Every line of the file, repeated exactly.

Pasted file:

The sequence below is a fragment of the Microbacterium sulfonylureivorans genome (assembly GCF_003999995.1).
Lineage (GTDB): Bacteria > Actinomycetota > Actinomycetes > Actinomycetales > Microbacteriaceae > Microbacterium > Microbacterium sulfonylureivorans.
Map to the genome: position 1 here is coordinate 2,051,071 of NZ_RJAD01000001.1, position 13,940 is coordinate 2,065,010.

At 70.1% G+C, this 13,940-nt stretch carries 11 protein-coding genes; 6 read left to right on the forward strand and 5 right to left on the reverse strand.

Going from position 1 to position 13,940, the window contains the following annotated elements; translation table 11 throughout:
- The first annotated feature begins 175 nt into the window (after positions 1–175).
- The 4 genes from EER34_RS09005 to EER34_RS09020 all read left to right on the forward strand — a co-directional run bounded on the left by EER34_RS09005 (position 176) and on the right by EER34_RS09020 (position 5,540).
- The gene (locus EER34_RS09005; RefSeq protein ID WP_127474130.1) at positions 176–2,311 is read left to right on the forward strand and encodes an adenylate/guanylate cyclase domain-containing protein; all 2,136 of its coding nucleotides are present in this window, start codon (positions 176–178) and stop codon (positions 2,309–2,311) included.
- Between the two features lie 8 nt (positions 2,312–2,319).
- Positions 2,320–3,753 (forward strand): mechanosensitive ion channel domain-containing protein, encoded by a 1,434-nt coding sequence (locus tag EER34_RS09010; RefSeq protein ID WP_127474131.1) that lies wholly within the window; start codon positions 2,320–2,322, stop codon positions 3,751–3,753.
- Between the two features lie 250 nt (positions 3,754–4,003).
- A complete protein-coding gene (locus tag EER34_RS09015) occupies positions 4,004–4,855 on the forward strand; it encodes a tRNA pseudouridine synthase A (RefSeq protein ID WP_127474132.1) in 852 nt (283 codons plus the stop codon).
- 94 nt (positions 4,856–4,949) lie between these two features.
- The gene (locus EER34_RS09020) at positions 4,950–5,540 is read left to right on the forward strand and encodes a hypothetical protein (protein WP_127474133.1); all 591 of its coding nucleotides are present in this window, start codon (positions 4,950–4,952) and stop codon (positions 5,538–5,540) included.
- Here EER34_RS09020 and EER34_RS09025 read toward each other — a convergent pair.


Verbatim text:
The sequence below is a fragment of the Microbacterium sulfonylureivorans genome (assembly GCF_003999995.1).
Lineage (GTDB): Bacteria > Actinomycetota > Actinomycetes > Actinomycetales > Microbacteriaceae > Microbacterium > Microbacterium sulfonylureivorans.
Map to the genome: position 1 here is coordinate 2,051,071 of NZ_RJAD01000001.1, position 13,940 is coordinate 2,065,010.

At 70.1% G+C, this 13,940-nt stretch carries 11 protein-coding genes; 6 read left to right on the forward strand and 5 right to left on the reverse strand.

Going from position 1 to position 13,940, the window contains the following annotated elements; translation table 11 throughout:
- The first annotated feature begins 175 nt into the window (after positions 1–175).
- The 4 genes from EER34_RS09005 to EER34_RS09020 all read left to right on the forward strand — a co-directional run bounded on the left by EER34_RS09005 (position 176) and on the right by EER34_RS09020 (position 5,540).
- The gene (locus EER34_RS09005; RefSeq protein ID WP_127474130.1) at positions 176–2,311 is read left to right on the forward strand and encodes an adenylate/guanylate cyclase domain-containing protein; all 2,136 of its coding nucleotides are present in this window, start codon (positions 176–178) and stop codon (positions 2,309–2,311) included.
- Between the two features lie 8 nt (positions 2,312–2,319).
- Positions 2,320–3,753 (forward strand): mechanosensitive ion channel domain-containing protein, encoded by a 1,434-nt coding sequence (locus tag EER34_RS09010; RefSeq protein ID WP_127474131.1) that lies wholly within the window; start codon positions 2,320–2,322, stop codon positions 3,751–3,753.
- Between the two features lie 250 nt (positions 3,754–4,003).
- A complete protein-coding gene (locus tag EER34_RS09015) occupies positions 4,004–4,855 on the forward strand; it encodes a tRNA pseudouridine synthase A (RefSeq protein ID WP_127474132.1) in 852 nt (283 codons plus the stop codon).
- 94 nt (positions 4,856–4,949) lie between these two features.
- The gene (locus EER34_RS09020) at positions 4,950–5,540 is read left to right on the forward strand and encodes a hypothetical protein (protein WP_127474133.1); all 591 of its coding nucleotides are present in this window, start codon (positions 4,950–4,952) and stop codon (positions 5,538–5,540) included.
- Here EER34_RS09020 and EER34_RS09025 read toward each other — a convergent pair.